The Autumn Statement and the State of British Politics

A budgetary statement by the Chancellor is where it becomes crystal clear that politics and economics are inextricably intertwined. So it was with this week’s Autumn Statement.

Mr Hammond’s measured (some would say dull) style seems more appropriate for the times we live in than George Osborne’s ‘look at me, I’m so clever’ approach – and the attendant banana skins on which he so often slipped.

The political message from this week’s statement can be summarized in two sentences: “Brexit creates what will continue to be a large negative shock to the UK economy. This government will manage that shock responsibly and in a measured way.” While we can all quibble, and no doubt will, about the detail behind that message, it is doubtless the message that was needed. And the Chancellor seems to have done a pretty good job of delivering it effectively.

However, the politics of the Autumn Statement made clear what we have all known for a while. The real opposition to the government lies within its own ranks in the conservative party. The official opposition from the Labour party might as well not exist. As a result, the Autumn Statement was primarily targeted at giving Conservative hard Brexiteers a dose of reality. There was not much of a thrust, or even a parry, at what would be expected to be Labour’s hobby horses.

So far, many of the headlines following the Statement have been consumed with the ideological Brexiteers’ response to the statement, their unwarranted attacks on the Office for Budget Responsibility and their utter rage at the Chancellor for suggesting that there might be any hint of negative economic impact from Brexit. The general reaction to Labour’s response to the statement can probably be summarized as ‘duly noted.’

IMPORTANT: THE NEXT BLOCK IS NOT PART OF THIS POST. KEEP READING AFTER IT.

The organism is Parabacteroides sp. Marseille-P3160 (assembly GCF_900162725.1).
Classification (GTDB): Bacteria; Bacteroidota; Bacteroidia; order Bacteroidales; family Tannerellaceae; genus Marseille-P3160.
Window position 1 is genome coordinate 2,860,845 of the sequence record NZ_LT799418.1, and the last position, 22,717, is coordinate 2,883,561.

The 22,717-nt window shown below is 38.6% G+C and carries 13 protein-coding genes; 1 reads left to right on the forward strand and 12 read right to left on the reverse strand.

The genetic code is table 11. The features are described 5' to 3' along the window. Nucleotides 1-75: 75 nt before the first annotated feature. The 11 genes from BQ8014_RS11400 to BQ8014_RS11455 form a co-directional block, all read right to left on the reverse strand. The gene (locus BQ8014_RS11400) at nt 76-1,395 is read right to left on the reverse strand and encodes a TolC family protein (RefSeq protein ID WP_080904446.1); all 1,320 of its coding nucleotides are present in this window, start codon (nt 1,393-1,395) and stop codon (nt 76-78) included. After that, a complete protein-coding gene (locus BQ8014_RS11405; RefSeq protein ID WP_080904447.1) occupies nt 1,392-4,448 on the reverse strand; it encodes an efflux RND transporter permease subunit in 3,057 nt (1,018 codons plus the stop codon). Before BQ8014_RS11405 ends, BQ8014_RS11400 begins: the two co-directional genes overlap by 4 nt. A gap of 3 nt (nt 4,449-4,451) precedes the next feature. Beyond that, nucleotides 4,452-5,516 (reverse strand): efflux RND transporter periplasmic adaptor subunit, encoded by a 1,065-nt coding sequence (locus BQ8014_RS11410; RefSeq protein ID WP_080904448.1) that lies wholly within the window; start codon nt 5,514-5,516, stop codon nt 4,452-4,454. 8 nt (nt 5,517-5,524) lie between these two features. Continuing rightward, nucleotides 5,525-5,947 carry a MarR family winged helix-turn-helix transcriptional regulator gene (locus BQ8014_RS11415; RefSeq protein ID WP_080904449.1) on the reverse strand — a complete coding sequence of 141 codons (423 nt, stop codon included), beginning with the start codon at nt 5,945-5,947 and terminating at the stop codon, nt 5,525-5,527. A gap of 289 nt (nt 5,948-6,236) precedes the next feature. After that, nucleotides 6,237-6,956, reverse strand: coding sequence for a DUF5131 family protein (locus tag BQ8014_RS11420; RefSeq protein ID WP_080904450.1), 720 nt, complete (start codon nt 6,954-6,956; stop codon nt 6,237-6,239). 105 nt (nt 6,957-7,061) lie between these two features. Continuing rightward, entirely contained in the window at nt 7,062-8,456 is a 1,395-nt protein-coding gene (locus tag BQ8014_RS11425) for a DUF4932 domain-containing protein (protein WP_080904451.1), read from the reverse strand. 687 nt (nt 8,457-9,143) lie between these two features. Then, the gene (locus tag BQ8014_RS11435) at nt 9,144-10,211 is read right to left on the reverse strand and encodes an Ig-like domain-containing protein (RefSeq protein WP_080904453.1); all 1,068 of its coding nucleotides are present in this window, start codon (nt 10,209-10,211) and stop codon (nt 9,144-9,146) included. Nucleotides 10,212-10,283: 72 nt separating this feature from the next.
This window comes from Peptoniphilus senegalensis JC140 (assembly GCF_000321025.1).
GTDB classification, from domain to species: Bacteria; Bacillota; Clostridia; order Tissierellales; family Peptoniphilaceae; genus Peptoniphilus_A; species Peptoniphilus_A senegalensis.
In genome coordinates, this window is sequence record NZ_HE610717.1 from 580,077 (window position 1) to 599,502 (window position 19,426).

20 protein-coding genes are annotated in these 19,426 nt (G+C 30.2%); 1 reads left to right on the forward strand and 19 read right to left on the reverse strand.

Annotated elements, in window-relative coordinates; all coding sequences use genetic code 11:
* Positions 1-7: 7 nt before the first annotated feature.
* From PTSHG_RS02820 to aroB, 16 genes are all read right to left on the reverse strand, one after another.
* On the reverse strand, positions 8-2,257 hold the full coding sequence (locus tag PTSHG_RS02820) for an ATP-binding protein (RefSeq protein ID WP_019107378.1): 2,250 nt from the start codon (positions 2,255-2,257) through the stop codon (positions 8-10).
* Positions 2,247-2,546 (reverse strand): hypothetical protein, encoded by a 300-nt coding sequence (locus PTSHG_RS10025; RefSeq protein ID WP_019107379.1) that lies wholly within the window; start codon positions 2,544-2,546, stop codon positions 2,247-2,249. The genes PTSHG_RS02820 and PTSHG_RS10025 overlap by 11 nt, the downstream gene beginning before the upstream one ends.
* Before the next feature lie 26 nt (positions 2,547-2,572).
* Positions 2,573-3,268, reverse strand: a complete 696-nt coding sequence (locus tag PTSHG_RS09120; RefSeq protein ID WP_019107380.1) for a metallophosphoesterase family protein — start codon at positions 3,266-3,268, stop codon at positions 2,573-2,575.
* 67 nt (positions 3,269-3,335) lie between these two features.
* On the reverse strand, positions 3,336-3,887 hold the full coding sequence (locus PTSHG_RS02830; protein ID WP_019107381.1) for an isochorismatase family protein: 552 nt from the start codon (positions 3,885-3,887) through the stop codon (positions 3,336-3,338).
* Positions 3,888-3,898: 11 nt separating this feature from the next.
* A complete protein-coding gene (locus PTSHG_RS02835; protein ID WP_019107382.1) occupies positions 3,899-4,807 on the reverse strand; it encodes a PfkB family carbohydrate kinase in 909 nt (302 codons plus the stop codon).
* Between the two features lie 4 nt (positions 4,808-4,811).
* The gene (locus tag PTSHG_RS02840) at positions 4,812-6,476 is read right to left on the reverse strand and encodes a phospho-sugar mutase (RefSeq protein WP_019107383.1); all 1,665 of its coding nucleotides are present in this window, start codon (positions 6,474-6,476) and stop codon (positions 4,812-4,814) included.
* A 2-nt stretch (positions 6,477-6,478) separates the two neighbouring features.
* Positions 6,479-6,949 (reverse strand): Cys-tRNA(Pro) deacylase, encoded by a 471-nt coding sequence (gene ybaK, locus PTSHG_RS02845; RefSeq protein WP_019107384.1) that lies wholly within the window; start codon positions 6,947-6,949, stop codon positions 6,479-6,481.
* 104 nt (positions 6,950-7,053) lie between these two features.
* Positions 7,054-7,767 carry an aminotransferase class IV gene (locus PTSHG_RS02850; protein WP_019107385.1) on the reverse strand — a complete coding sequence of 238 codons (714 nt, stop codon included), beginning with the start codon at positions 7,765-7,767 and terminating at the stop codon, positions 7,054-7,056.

Economically, the prime purpose of the Autumn Statement was to start the process of shoring up confidence. Confidence that has been badly shaken both by the Brexit vote and what has come to look like a government that is internally fractured and somewhat rudderless in defining its approach to exiting the EU. To achieve this aim, the Chancellor has had to navigate a narrow path. He had to show willingness to loosen fiscal policy and take on more debt to stimulate the economy now that monetary policy has largely run out of road. But he needed to do this in a way that did not signal panic and that reassured the markets there would not be some kind of irresponsible spending splurge. Expenditure would be targeted to areas that would generate the greatest returns to the economy. Helping the JAMs will clearly have to wait.

There is much to argue with and criticize in the detail of the Autumn Statement – not least the credibility of the link between infrastructure investment and industrial productivity and the continued heavy concentration of investment in the South East. Faster roads are not much help when your supply chain shipments from Europe are held up with paperwork at Dover. However, given the current political and economic situation, it is difficult to fault the Chancellor on his first step in handling the difficult situation we find ourselves in.

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Radix is the radical centre think tank. We welcome all contributions which promote system change, challenge established notions and re-imagine our societies. The views expressed here are those of the individual contributor and not necessarily shared by Radix.

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